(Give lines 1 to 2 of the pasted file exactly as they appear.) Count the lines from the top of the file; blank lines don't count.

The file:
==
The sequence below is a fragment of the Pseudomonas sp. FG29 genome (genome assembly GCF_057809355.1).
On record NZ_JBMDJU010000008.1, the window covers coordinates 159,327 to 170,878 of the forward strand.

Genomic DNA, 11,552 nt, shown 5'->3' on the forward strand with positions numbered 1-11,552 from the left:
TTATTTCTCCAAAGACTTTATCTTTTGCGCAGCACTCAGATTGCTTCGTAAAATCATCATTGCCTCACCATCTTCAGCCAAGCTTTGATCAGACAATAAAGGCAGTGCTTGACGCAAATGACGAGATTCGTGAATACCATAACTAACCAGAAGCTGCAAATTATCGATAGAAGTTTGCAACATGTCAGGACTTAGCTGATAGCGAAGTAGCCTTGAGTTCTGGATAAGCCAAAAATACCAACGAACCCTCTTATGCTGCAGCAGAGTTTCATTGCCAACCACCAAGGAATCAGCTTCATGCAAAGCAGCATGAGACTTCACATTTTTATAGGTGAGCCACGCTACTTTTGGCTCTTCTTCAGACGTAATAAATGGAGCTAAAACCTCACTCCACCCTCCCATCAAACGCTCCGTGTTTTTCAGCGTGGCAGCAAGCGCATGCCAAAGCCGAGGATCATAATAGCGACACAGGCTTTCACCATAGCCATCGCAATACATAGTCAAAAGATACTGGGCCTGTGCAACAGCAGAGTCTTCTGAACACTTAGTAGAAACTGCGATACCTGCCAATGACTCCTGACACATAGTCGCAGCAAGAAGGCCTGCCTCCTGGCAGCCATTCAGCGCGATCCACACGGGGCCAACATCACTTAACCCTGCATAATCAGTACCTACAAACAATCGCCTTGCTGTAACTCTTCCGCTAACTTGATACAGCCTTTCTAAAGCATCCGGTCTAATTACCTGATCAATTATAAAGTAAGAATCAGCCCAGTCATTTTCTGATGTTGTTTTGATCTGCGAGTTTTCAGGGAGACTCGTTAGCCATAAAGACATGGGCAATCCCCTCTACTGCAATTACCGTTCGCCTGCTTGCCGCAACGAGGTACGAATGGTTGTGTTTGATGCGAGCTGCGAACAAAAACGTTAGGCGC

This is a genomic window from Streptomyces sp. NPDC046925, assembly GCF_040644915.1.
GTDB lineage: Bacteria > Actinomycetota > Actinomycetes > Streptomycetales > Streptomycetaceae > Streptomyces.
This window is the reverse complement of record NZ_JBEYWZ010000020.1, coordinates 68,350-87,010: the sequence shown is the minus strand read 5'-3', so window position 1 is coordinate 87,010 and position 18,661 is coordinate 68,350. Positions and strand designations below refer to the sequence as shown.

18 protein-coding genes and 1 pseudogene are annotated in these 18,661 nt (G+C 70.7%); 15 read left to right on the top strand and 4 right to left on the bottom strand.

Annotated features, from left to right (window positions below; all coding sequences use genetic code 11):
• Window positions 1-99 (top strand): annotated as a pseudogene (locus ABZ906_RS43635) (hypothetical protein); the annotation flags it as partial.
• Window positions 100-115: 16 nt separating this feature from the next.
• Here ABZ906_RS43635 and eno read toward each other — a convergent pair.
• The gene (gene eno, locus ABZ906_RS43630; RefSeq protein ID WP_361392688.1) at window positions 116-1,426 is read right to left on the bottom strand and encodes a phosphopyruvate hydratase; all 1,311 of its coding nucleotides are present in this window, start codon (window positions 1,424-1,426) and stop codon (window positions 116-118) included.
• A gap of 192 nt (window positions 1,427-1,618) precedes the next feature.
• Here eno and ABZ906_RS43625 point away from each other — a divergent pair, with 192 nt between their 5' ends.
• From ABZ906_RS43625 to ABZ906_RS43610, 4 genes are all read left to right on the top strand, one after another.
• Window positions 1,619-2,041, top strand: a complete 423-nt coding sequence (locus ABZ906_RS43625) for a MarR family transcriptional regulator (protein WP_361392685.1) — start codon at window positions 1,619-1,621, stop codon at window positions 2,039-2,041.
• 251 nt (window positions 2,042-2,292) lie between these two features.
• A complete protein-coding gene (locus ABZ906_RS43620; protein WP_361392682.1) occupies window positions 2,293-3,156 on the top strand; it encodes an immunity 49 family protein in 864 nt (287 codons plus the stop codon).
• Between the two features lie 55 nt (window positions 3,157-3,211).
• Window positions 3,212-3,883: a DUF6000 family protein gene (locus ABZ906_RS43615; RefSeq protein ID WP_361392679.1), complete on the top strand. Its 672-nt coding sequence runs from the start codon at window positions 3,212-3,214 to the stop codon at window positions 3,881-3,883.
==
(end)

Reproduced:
The sequence below is a fragment of the Pseudomonas sp. FG29 genome (genome assembly GCF_057809355.1).
On record NZ_JBMDJU010000008.1, the window covers coordinates 159,327 to 170,878 of the forward strand.